Game Ready — Understanding motivation and the relationship between player mindset and ability

Another hockey season is upon us, and I’m sure parents and players have entered it with feelings of both excitement and anxiousness. As a strength and conditioning coach who is dedicated to developing young athletes for long-term success, I’m often asked by parents about the best ways to prepare and motivate young hockey players for the upcoming hockey season.

There are many considerations that come into play when getting ready for the mental and physical demands of hockey’s months of hectic game schedules and heavy competition. Some parents are surprised to hear that I believe preparation starts as soon as the previous season ends — however, it’s not usually what they think.

In addition to association hockey, a lot of hockey players today also play spring hockey, so I believe good preparation for the fall season starts by simply taking off the skates once the spring season is over. It’s healthy for kids to take the summer to relax and spend time with friends and family. Remember, kids won’t forget how to skate or take a slapshot, so take a break and work on building a strong support system for your kid(s) with family bonding activities, such as camping, fishing or hiking. While the skates are off, kids can also get involved in a good dryland training program that is designed for long-term athletic development. Improving one’s athletic skills with an off-season strength and conditioning program will help players be more than ready and prepared for on-ice performance come the fall.

Surprisingly, one of the best ways to get ready for a new hockey season is not just preparing the body but conditioning the mind, through inspiring reading. I highly recommend that all parents encourage their kid(s) to pick up a book that is an easy read and is authored by someone they can relate to, such as their favourite hockey player, past or present. Some of these biographical books by sports icons are incredibly inspiring, and they can change the mindset of a young player by boosting confidence and self-esteem.

Motivation, of course, is a key component to getting ready to compete, but I think this area leaves most parents — and even some coaches — confused as to how to go about it. First, it’s important to understand the relationship between your player’s mindset and ability level. By doing so, you and your child’s coach will be able to find creative ways to bring out the best in him or her and, in turn, your player will discover his or her true potential — and that’s some serious motivation!

Below are the four player mindset/ability combinations, as well as a few tips on how to motivate for each combination.

1. High Skill/High Motivation — This is where we want all our kids to be eventually, but how to get here is the key. These kids don’t usually require a lot of outside motivation and seem to have that “natural talent.” The best approach to dealing with this type of young athlete is simply to delegate tasks to them. Just tell them and show them what to do, and they’ll go do it on their own and do it well.

2. High Skill/Low Motivation — These kids are often misunderstood, because we can’t figure out how a young athlete can have so much athletic potential but seem not to care about the game. Regardless of how good they are, they could have low self-esteem, lack confidence or, perhaps for one reason or another, they are simply not inspired by the game. Sometimes, this is because they are feeling too much pressure or aren’t having any fun. To help them realize their unlimited potential for greatness, this kind of young athlete needs to be “inspired” versus being told over and over what to do. The trick is finding out what it is that inspires him or her.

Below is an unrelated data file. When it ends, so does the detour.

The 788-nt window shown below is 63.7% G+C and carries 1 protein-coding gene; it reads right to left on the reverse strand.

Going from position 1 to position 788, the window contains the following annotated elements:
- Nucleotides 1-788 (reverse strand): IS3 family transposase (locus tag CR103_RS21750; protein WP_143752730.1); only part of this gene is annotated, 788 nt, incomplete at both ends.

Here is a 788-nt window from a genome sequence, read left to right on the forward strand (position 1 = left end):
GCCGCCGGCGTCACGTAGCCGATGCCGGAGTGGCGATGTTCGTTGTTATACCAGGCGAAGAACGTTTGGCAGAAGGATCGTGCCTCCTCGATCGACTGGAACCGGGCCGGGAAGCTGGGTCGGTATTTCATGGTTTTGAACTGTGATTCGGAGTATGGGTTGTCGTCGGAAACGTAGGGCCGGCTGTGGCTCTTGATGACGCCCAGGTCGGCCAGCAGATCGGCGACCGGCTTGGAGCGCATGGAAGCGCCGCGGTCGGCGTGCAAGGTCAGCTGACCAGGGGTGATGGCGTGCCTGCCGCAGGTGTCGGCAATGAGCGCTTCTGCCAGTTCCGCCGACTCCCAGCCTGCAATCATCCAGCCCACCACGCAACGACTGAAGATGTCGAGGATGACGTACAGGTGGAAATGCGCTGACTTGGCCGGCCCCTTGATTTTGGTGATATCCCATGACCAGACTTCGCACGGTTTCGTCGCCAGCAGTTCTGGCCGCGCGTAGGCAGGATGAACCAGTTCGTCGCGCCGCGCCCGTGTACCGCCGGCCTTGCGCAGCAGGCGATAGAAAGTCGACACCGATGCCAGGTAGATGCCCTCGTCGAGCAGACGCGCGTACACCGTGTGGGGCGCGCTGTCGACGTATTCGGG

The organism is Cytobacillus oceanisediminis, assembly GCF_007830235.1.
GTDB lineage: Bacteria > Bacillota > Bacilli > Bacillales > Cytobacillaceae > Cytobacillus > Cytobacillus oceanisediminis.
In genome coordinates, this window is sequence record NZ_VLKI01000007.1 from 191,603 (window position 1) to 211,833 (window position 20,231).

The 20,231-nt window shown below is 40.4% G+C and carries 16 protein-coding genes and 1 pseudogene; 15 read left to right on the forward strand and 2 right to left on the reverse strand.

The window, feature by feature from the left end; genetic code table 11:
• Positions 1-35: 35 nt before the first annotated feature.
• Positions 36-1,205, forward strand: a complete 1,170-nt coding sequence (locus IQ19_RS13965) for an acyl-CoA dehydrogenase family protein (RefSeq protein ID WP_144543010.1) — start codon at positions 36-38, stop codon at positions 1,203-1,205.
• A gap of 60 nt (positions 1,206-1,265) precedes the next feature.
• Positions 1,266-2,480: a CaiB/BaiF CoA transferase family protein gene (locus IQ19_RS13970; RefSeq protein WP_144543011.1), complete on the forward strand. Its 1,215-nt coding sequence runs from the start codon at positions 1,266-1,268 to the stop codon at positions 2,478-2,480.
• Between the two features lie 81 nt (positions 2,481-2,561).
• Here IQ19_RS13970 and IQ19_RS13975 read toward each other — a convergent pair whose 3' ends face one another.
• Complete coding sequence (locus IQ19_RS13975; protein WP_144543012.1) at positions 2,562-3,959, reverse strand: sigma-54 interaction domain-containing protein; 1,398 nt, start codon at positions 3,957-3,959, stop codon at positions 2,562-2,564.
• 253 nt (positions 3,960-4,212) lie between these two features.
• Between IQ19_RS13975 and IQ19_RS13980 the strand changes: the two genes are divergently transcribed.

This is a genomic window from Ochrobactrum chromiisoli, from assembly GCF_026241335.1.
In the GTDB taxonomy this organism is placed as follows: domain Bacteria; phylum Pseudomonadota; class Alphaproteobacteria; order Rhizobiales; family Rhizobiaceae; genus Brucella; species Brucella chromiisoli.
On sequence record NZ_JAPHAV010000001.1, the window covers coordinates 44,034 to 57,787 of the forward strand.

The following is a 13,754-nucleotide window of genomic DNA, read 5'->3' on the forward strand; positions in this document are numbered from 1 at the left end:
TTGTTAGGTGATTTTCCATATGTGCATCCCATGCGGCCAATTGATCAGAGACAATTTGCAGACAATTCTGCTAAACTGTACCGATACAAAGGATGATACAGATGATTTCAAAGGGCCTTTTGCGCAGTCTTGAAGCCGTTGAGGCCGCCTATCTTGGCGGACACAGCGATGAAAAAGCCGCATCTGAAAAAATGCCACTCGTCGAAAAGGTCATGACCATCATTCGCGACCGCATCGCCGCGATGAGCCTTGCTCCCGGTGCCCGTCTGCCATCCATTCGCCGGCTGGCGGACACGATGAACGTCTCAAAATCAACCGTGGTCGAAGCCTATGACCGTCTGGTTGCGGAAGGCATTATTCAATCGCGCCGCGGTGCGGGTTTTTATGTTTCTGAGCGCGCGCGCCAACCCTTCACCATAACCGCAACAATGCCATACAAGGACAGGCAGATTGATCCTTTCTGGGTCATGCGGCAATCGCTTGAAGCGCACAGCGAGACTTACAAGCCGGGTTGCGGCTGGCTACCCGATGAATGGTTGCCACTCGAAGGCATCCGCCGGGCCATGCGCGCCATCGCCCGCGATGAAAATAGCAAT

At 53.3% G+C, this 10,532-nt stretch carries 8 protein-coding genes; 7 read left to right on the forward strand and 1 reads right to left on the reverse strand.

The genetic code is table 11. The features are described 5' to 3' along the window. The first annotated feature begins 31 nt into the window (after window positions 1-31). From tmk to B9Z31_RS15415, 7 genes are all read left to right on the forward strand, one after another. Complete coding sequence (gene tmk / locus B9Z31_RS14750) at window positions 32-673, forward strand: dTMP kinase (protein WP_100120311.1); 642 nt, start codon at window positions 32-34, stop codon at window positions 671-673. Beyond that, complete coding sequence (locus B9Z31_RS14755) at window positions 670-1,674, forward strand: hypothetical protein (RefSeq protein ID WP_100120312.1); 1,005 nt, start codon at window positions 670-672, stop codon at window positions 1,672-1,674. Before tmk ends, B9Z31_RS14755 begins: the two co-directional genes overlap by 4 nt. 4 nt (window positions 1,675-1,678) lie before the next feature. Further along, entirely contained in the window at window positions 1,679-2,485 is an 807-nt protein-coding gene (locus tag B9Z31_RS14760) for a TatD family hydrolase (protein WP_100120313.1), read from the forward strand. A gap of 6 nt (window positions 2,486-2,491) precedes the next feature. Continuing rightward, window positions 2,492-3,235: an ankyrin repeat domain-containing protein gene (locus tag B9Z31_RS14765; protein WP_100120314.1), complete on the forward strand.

3. Low Skill/High Motivation — These kids are the ones we love to watch most because they just go-go-go, but they don’t necessarily have all the physical athletic tools to compete at a high level. But there is nothing stopping them from trying, and we simply have to guide them along the way and help provide the necessary tools to develop higher skills.

4. Low Skill/Low Motivation — These kids break our hearts when we see that they aren’t the best athletes out there and lack the motivation to even continue participating in a sport. It is very, very important to direct these kids and give them lots of support. We must help them believe in themselves and in their abilities to become the best they can possibly be.

Good luck to all hockey families this year and remember: Success in athletics — and in life — is measured by doing the best we can possibly do and being the best we can possibly be.

By Mike Pickles, CPT, D.FHP — Founder, MyAthletic Performance 

About The Author

Mike is the Founder of Dry-land Hockey Training and Creator of Explosive Hockey Speed. He's a top Strength Coach in the South Surrey area of British Columbia and has rapidly established himself as a leader in the community for specializing in off-ice hockey development. Mike prepares high level players in the off-season at the Major Midget and Junior level getting them ready for the CHL and NCAA. Mike is also a presenter and speaker on High Performance Hockey and in his spare time helps with the WHL Combine testing for the Okanagan Hockey Group. CONTINUE.

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